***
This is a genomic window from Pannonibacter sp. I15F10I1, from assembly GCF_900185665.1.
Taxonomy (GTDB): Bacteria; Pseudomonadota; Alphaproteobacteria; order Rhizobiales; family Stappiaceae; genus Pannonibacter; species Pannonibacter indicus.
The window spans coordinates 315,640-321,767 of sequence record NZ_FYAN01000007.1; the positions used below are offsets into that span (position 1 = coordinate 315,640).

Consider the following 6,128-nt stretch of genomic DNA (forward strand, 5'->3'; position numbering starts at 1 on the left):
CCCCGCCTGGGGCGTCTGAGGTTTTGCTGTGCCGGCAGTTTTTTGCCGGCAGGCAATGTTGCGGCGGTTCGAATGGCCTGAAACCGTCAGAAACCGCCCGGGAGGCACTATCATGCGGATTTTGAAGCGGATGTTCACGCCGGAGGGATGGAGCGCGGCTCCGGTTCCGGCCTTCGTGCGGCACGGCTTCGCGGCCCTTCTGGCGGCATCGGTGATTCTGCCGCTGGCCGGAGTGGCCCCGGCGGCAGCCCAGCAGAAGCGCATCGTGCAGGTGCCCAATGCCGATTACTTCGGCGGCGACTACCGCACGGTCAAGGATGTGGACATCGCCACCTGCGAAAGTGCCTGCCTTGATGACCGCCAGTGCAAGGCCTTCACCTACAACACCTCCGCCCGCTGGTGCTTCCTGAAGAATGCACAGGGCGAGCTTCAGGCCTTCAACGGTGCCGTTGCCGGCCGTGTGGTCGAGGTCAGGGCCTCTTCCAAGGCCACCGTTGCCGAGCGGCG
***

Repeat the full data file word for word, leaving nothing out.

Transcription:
This is a genomic window from Pannonibacter sp. I15F10I1, from assembly GCF_900185665.1.
Taxonomy (GTDB): Bacteria; Pseudomonadota; Alphaproteobacteria; order Rhizobiales; family Stappiaceae; genus Pannonibacter; species Pannonibacter indicus.
The window spans coordinates 315,640-321,767 of sequence record NZ_FYAN01000007.1; the positions used below are offsets into that span (position 1 = coordinate 315,640).

Consider the following 6,128-nt stretch of genomic DNA (forward strand, 5'->3'; position numbering starts at 1 on the left):
CCCCGCCTGGGGCGTCTGAGGTTTTGCTGTGCCGGCAGTTTTTTGCCGGCAGGCAATGTTGCGGCGGTTCGAATGGCCTGAAACCGTCAGAAACCGCCCGGGAGGCACTATCATGCGGATTTTGAAGCGGATGTTCACGCCGGAGGGATGGAGCGCGGCTCCGGTTCCGGCCTTCGTGCGGCACGGCTTCGCGGCCCTTCTGGCGGCATCGGTGATTCTGCCGCTGGCCGGAGTGGCCCCGGCGGCAGCCCAGCAGAAGCGCATCGTGCAGGTGCCCAATGCCGATTACTTCGGCGGCGACTACCGCACGGTCAAGGATGTGGACATCGCCACCTGCGAAAGTGCCTGCCTTGATGACCGCCAGTGCAAGGCCTTCACCTACAACACCTCCGCCCGCTGGTGCTTCCTGAAGAATGCACAGGGCGAGCTTCAGGCCTTCAACGGTGCCGTTGCCGGCCGTGTGGTCGAGGTCAGGGCCTCTTCCAAGGCCACCGTTGCCGAGCGGCG